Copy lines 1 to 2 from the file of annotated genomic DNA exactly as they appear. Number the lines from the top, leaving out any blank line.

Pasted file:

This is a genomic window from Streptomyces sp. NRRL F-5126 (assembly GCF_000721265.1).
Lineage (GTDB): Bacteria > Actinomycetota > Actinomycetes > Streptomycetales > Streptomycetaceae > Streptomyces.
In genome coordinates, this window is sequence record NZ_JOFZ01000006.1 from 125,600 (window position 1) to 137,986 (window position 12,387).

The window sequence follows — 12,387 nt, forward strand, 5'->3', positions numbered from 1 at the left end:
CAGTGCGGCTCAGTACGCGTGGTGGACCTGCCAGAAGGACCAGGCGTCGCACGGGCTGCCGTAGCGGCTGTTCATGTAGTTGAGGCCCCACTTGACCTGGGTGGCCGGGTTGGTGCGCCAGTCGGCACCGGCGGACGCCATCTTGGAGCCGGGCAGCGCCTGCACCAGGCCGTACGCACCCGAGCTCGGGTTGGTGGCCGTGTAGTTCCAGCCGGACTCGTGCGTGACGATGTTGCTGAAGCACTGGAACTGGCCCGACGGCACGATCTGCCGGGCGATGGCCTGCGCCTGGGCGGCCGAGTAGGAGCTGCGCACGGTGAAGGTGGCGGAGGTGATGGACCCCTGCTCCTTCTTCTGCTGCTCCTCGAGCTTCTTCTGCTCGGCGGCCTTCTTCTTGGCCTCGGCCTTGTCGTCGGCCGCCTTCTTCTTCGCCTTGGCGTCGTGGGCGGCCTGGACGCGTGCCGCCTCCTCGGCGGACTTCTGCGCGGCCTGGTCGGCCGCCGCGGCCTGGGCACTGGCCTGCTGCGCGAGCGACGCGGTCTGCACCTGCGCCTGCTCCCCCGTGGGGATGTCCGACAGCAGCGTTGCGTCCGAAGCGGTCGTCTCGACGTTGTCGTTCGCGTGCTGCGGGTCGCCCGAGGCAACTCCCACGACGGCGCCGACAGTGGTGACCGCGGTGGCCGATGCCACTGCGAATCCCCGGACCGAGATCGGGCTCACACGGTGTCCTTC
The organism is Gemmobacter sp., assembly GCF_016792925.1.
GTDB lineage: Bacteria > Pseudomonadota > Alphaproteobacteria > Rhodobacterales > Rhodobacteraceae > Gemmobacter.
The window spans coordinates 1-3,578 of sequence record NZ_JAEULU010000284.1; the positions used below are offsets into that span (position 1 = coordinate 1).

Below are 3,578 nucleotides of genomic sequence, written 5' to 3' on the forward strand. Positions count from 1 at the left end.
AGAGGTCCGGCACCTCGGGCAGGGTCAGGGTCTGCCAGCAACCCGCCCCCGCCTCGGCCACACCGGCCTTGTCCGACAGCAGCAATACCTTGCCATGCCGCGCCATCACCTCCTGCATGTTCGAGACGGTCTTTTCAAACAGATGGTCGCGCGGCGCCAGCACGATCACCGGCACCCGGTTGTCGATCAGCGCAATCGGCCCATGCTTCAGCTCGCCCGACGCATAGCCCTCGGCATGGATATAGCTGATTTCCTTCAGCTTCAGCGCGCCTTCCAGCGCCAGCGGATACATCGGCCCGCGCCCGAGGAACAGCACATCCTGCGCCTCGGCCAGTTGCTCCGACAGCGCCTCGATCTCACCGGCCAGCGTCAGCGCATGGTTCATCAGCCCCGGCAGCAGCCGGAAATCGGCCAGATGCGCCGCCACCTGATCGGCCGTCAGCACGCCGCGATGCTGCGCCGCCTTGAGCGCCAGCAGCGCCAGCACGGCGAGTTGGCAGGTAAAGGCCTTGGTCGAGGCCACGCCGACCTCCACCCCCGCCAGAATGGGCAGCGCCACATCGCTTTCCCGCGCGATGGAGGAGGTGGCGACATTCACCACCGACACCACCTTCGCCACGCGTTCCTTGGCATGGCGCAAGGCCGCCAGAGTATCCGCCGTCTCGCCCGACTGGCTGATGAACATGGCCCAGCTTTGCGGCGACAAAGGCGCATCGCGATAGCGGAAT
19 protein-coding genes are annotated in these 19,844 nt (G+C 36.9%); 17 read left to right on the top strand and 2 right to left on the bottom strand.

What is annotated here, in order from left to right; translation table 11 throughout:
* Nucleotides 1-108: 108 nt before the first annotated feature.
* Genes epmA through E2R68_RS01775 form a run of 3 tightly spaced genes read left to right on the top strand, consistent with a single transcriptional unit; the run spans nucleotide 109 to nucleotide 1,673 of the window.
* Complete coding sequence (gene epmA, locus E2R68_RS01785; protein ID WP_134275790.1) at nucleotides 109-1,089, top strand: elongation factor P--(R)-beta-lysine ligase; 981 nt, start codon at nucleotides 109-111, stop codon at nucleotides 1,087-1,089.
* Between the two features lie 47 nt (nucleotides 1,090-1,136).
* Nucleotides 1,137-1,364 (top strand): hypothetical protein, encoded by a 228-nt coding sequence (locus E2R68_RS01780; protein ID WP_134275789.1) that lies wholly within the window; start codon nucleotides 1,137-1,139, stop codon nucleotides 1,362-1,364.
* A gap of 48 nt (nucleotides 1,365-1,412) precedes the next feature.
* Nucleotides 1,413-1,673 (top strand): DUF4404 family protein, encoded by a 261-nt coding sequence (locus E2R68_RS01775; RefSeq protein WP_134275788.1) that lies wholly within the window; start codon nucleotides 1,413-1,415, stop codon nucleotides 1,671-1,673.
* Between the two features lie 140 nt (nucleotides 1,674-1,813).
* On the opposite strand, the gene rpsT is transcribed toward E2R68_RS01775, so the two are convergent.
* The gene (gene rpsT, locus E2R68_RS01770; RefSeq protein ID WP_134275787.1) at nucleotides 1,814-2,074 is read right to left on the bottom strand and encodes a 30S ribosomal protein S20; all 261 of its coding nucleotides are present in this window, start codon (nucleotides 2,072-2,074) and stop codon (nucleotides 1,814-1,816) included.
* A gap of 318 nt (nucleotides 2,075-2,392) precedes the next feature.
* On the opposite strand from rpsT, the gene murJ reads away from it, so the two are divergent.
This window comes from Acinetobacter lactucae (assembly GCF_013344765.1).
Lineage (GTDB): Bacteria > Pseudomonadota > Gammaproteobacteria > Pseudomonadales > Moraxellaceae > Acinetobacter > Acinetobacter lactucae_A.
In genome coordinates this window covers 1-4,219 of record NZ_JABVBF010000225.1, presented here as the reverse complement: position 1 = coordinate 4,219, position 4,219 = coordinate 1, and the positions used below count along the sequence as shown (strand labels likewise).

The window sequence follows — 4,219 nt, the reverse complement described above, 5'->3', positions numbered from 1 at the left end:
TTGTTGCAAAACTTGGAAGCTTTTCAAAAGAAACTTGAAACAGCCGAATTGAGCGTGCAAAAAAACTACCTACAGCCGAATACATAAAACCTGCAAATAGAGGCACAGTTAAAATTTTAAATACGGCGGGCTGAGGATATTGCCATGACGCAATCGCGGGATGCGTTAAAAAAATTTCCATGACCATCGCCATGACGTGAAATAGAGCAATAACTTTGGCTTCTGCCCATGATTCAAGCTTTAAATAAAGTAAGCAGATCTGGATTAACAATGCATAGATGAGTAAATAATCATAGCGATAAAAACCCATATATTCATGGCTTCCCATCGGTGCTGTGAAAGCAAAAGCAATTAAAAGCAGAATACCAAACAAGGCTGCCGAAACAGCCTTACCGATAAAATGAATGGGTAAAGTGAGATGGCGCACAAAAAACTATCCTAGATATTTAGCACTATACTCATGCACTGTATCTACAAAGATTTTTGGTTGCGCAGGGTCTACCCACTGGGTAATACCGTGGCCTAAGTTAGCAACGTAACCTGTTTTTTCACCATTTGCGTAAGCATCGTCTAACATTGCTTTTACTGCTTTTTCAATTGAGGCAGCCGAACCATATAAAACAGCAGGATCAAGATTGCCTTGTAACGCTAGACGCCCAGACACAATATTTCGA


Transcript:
This is a genomic window from Streptomyces sp. NRRL F-5126 (assembly GCF_000721265.1).
Lineage (GTDB): Bacteria > Actinomycetota > Actinomycetes > Streptomycetales > Streptomycetaceae > Streptomyces.